But, you should really use sessions on database ( not the CI native option! Use the modified class found on the CI wiki ) or php native sessions. The CI implementation of sessions is horrible. It is extremely insecure.


Using session class for secure logins - El Forum - 10-16-2009

[eluser]jedd[/eluser]
To augment the existing comments.

0/ yes - it involves reading the manual and config files - briefly, config.php/sess_encrypt_cookie=TRUE , encryption_key={insert your random 32-char string here}, and I'd suggest sess_use_database=TRUE too.

1/ sessions can be stored in either place. I concur with the recommendation to store them in the DB, in no small part because it means you can break the 4kb limit you have with cookies.

2/ apart from anything else, CI (by default) does not respect query strings - so, yes, you are protected from the type of url you cited

3/ fingerprinting each user seems like a lot of effort, with little return - certainly it hasn't really paid off for the US gov. I suspect that if you're asking if you need to do this .. then you probably don't (or you shouldn't be designing or security auditing auth systems)

4/ if you reckon the documentation says nothing about security, I suggest you haven't really read the documentation.


Using session class for secure logins - El Forum - 10-16-2009

[eluser]Tom Schlick[/eluser]
[quote author="jedd" date="1255762588"]To augment the existing comments.

0/ yes - it involves reading the manual and config files - briefly, config.php/sess_encrypt_cookie=TRUE , encryption_key={insert your random 32-char string here}, and I'd suggest sess_use_database=TRUE too.

1/ sessions can be stored in either place. I concur with the recommendation to store them in the DB, in no small part because it means you can break the 4kb limit you have with cookies.

2/ apart from anything else, CI (by default) does not respect query strings - so, yes, you are protected from the type of url you cited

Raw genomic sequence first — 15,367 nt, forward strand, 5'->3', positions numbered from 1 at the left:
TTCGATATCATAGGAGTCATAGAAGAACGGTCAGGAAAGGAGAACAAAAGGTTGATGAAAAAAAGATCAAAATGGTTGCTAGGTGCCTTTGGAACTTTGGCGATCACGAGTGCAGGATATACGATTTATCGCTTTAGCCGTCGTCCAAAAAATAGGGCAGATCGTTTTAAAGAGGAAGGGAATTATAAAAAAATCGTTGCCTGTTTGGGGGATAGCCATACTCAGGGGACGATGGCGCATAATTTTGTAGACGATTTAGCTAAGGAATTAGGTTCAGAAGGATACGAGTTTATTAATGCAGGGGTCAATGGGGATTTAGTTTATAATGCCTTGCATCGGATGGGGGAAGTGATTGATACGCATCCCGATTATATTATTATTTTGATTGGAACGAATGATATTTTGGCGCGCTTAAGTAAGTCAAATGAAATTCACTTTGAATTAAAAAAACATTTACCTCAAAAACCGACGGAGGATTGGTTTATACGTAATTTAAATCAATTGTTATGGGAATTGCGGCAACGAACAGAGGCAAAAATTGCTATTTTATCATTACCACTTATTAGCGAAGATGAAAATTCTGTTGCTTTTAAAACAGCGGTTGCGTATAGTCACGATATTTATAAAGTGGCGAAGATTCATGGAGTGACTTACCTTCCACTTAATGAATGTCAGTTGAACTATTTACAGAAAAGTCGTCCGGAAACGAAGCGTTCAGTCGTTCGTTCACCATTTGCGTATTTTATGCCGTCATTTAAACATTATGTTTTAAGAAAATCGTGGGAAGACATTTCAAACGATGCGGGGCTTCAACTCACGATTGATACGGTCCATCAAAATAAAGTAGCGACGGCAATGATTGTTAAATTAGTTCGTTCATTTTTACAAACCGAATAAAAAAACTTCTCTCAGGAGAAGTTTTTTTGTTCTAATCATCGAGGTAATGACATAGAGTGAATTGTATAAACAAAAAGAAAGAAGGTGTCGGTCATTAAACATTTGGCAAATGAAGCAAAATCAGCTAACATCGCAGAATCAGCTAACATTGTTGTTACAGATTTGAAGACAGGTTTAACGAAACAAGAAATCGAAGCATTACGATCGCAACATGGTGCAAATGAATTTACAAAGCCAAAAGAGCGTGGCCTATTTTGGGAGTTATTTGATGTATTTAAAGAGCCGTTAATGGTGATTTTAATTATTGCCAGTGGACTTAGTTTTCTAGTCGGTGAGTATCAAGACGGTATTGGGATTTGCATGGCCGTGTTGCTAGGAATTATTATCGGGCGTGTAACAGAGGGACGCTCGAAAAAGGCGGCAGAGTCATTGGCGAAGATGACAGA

3/ fingerprinting each user seems like a lot of effort, with little return - certainly it hasn't really paid off for the US gov. I suspect that if you're asking if you need to do this .. then you probably don't (or you shouldn't be designing or security auditing auth systems)

4/ if you reckon the documentation says nothing about security, I suggest you haven't really read the documentation.[/quote]

+1 on that ... before you bitch, read the manual


Using session class for secure logins - El Forum - 10-16-2009

[eluser]tokyotech[/eluser]
Storing sessions in a database? This is outrageous. That's an additional disk access - 1,000 times slower than RAM access of a normal session variable.


Using session class for secure logins - El Forum - 10-17-2009

[eluser]Tom Schlick[/eluser]
not really considering once it is accessed it is stored in mysql's memory (ram) until it expires in which case it is just re added to the memory


Using session class for secure logins - El Forum - 10-17-2009

[eluser]jedd[/eluser]
[quote author="tokyotech" date="1255774424"]Storing sessions in a database? This is outrageous. That's an additional disk access - 1,000 times slower than RAM access of a normal session variable.[/quote]

As mentioned, it provides for session data in excess of 4KB, so the outrageous (though unsubstantiated) cost of 1000x slower performance may be worth the penalty.

Remembering that a few milliseconds is still very, very fast. And 4KB is very, very small.

Further, you're not obliged to use on-disk CI sessions. I just mentioned it was generally preferable.

Further, cookies are stored at the client end, I think. Local disk will always be faster than traversing to the client network.

Finally, in practice things are not as outrageous as you may like to believe. There are several layers of cache involved in the process - in reality it's highly unlikely that each time you retrieved some session data for your user you'd actually incur a disk access.

If you have any other misunderstandings you'd like some help with curing, let us know.


Using session class for secure logins - El Forum - 10-18-2009

[eluser]tokyotech[/eluser]
[quote author="trs21219" date="1255777774"]not really considering once it is accessed it is stored in mysql's memory (ram) until it expires in which case it is just re added to the memory[/quote]

I thought that requires Memcache. Will Apache cache database queries without Memcache?